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Masked intraocular implants and lenses

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Masked intraocular implants and lenses


Intraocular implants and methods of making intraocular implants are provided. The intraocular implants can improve the vision of a patient, such as by increasing the depth of focus of an eye of a patient. In particular, the intraocular implants can include a mask having an annular portion with a relatively low visible light transmission surrounding a relatively high transmission central portion such as a clear lens or aperture. This construct is adapted to provide an annular mask with a small aperture for light to pass through to the retina to increase depth of focus. The intraocular implant may have an optical power for refractive correction. The intraocular implant may be implanted in any location along the optical pathway in the eye, e.g., as an implant in the anterior or posterior chamber.

Browse recent Acufocus, Inc. patents - Irvine, CA, US
Inventors: Bruce A. Christie, Alexei N. Kosmynine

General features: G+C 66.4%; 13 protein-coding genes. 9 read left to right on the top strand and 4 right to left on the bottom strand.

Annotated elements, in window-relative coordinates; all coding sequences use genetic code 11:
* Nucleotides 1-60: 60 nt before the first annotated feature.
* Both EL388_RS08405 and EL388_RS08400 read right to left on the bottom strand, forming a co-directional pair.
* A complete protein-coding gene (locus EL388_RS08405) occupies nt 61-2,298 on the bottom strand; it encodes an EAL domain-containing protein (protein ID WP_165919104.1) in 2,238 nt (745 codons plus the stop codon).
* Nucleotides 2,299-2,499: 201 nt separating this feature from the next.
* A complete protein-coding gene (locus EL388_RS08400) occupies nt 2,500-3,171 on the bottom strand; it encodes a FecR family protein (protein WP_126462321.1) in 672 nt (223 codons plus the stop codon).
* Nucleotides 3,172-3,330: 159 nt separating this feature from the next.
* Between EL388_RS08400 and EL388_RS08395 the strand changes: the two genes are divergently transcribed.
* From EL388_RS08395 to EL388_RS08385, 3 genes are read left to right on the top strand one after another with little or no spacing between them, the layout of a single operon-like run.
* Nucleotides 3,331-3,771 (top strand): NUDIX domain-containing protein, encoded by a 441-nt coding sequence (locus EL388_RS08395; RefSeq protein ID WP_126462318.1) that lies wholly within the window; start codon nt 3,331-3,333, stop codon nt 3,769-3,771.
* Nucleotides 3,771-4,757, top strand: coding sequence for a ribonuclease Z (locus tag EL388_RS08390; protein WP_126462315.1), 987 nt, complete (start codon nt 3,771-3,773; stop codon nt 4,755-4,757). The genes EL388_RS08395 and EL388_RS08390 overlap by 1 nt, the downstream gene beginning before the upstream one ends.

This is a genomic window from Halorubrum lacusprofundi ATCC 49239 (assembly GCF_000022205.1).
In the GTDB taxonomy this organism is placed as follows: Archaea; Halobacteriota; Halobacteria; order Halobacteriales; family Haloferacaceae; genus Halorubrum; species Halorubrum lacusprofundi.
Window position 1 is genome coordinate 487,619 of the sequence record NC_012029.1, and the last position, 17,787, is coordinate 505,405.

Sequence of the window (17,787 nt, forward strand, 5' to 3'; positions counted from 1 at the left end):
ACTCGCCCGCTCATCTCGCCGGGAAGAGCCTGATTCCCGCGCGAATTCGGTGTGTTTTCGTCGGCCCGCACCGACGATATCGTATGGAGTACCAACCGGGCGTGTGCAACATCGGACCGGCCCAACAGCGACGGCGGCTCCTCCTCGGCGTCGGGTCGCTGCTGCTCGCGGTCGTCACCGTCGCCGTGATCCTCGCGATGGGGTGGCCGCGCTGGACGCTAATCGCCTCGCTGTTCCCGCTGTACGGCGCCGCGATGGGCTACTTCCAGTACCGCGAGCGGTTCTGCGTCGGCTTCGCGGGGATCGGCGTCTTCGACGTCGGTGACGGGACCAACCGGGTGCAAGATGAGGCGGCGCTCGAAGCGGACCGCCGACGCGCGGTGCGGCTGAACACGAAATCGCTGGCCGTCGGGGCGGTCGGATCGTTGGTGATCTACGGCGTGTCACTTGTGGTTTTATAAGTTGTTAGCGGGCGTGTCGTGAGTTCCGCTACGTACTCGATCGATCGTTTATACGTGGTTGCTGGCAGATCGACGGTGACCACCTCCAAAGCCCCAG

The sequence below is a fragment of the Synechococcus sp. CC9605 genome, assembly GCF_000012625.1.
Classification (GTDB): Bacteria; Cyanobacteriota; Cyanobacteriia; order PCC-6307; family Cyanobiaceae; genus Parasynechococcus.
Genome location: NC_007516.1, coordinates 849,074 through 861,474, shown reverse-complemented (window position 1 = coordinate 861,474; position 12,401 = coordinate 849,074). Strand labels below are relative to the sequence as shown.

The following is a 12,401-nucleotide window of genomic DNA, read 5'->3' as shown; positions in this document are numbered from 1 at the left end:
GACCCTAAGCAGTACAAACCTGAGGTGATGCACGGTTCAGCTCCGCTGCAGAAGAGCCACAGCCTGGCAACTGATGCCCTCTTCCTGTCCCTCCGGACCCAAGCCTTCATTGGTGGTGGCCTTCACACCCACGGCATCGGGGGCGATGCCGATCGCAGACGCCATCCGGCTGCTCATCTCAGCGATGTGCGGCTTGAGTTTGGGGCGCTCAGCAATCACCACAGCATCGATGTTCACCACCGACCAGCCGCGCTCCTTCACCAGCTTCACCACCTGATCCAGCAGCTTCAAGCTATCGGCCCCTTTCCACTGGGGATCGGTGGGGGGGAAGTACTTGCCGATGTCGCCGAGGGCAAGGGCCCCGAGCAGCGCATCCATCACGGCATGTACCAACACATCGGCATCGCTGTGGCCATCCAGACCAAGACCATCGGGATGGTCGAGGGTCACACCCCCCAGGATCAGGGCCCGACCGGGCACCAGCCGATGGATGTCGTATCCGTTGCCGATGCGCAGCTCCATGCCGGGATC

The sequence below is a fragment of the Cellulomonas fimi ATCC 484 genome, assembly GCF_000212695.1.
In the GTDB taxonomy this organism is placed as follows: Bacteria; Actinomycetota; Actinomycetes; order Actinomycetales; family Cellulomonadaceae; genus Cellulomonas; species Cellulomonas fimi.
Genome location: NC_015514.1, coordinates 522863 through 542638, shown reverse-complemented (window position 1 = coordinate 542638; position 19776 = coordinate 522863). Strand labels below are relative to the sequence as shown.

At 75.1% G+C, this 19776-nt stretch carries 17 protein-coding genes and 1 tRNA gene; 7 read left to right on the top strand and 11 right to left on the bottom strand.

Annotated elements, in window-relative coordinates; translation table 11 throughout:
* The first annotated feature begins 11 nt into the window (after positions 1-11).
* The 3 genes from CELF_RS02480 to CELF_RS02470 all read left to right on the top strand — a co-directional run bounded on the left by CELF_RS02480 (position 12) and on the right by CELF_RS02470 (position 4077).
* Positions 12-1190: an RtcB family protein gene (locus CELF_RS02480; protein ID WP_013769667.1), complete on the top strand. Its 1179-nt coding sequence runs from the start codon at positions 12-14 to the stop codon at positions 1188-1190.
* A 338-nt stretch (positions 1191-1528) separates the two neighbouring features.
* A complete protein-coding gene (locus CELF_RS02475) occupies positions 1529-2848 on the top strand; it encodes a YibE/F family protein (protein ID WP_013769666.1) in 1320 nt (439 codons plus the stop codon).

USPTO Applicaton #: #20120310338 - Class: 623 617 (USPTO) - 12/06/12 - Class 623 
Prosthesis (i.e., Artificial Body Members), Parts Thereof, Or Aids And Accessories Therefor > Eye Prosthesis (e.g., Lens Or Corneal Implant, Or Artificial Eye, Etc.) >Intraocular Lens >Having Structure For Blocking Or Reducing Amount Of Light Transmitted (e.g., Glare Reduction, Etc.)

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The Patent Description & Claims data below is from USPTO Patent Application 20120310338, Masked intraocular implants and lenses.

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CROSS-REFERENCE TO RELATED APPLICATIONS

This application is a continuation of U.S. patent application Ser. No. 12/856,492, filed Aug. 13, 2010, entitled “MASKED INTRAOCULAR IMPLANTS AND LENSES,” now pending, which claims the benefit of U.S. Provisional Application Nos. 61/233,794, filed Aug. 13, 2009, and 61/233,804, filed Aug. 13, 2009, the entirety of each of which is hereby incorporated by reference.

BACKGROUND

1. Field

This application relates generally to the field of intraocular devices. More particularly, this application is directed to intraocular implants and lenses (IOLs), with an aperture to increase depth of focus (e.g. “masked” intraocular lenses) and methods of making.